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Sunday, October 29, 2017

Memorial Day - Director's Cut

My best friend from college passed away on Memorial Day evening. I had been to Toronto the week before to visit him in Hospital. It rained most of the time. It was he who first introduced me to serious cinema.
It was not Memorial Day in Canada, but it was here and in southeastern Michigan it had rained. At approximately 7:15 pm there was not just a brilliant rainbow, but two clear, distinct, and brilliant rainbows in the dark quarter of the sky where the clouds were gathered.
I have seen two rainbows before, but never two full rainbows and never two sharp, clear arches stretching from horizon to horizon.

 (I guess the second bow was not as brilliant as the first!)

The trip to Toronto is 4 hours, but I went in the afternoon so it was 6 hours. The MacDonald-Cartier Highway, the 401, is a grumbling old moveable traffic jam from Kitchener to Toronto and I decided to get off and take Mt. Pleasant from Lawrence down to city center and my hotel. Every traffic light on Mt. Pleasant was not functioning and there were long lines of cars.
Finally I zipped over to Yonge St. and discovered that the hydro bill for the stop lights on Yonge had been paid, and schlepped my way down to Bond St.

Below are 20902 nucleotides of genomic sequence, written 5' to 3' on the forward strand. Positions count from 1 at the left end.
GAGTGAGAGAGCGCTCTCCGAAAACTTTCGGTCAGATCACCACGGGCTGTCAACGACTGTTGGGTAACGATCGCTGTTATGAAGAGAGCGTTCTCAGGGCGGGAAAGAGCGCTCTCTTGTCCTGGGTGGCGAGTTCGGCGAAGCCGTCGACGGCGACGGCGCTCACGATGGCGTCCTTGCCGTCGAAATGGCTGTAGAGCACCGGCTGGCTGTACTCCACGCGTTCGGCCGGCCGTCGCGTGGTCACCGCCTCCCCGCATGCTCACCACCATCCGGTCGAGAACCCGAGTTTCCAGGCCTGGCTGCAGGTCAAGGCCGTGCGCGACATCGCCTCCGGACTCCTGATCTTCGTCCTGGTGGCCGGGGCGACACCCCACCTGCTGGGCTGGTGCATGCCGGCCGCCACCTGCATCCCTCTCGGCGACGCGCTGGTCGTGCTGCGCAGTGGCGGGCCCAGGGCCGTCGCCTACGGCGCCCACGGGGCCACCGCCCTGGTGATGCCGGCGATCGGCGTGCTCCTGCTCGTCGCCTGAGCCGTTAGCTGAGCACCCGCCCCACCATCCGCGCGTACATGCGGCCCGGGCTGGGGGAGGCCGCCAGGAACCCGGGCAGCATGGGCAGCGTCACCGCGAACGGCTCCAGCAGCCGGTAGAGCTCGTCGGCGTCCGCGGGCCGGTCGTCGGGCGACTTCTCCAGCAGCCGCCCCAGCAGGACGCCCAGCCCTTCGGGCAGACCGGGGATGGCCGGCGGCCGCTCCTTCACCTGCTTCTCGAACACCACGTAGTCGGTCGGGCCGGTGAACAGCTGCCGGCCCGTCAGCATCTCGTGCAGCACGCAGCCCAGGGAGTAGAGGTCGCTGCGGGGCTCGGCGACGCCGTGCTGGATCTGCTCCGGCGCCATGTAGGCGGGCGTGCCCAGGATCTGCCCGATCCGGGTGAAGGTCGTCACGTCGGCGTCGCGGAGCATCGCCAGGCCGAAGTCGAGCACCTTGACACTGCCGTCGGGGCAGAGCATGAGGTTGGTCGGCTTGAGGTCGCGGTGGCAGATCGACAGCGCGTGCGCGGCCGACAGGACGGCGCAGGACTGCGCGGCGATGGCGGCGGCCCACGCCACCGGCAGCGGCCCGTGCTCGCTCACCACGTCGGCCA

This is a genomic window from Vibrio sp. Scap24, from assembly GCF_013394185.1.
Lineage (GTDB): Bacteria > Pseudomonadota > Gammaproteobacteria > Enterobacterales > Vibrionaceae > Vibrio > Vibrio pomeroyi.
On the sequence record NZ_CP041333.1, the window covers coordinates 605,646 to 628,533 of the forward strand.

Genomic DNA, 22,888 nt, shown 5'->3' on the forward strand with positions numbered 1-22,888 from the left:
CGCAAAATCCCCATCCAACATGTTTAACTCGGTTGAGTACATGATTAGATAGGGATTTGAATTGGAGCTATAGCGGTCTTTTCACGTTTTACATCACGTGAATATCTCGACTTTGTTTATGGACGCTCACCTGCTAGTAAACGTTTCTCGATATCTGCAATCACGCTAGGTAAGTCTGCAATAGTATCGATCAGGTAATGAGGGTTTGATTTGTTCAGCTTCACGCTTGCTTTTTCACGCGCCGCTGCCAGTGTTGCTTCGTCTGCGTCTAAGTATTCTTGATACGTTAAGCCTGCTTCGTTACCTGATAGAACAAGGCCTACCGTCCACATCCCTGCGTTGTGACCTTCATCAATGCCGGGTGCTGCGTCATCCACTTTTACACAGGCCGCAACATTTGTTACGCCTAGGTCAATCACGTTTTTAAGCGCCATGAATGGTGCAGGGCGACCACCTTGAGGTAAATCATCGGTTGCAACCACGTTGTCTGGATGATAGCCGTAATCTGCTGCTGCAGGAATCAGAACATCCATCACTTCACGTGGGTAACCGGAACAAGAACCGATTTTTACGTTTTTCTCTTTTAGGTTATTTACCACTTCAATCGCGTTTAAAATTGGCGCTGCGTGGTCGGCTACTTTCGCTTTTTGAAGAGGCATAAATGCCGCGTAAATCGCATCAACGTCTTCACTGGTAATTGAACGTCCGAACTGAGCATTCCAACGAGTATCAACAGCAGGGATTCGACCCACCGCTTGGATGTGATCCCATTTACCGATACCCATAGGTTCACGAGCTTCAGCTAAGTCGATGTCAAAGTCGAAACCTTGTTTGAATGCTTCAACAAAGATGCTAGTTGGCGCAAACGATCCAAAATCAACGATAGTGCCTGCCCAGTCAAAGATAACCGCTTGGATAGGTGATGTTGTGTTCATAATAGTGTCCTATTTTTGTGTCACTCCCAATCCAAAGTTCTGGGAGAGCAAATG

My friend was in Toronto General on Elizabeth St just south east of Queen's Park. It is adjacent to The Hospital For Sick Children, a place where my niece had spent a good deal of time growing up: Sick Kids everyone calls it.
I do not think I had ever been inside it before. I certainly had never been in Toronto General, either. I had visited Baycrest Hospital on Bathurst, north of Lawrence Avenue, right across the street from Daiter's Deli and a bakery - whose name I forget - that had the most delectable challah bread I ever tasted.
A good way to remember hospitals might be the delis and bakeries nearby; forget the sad memories.
(Daiter's Deli is gone now. The bakery is an East Asian deli, and has no challah. I hope that it was something like its first week in business, because it had lots and lots of empty shelves, which is usually a red flag of sorts: either you are too late or something else is seriously amiss.)

The funeral was a bright sunny day and the sun baked us maliciously. My shoes hurt. I wore a white hat and did not really know anyone. It was a long trip to Toronto and would be a long trip back. Standing around the grave site, the family asked if anyone had some words to say. Two chums from DeLaSalle Prep had reminiscences, then I came up and sang "Gondola No Uta" in Japanese from the movie Ikiru.
My voice broke in exact mimicry of Mr. Watanabe's voice as he sang with tears running down his cheeks, in the snow, on the swing set in the new childrens' park... and I thought of life and Pachinko and bright lights, suddenly remembering the shots in the Pachinko arcade from the film.
I did a good job. My voice sounded pretty old, pretty sad, pretty Shimura Takashi singing about cancer and memory, there where Massey Creek flows to the Don.


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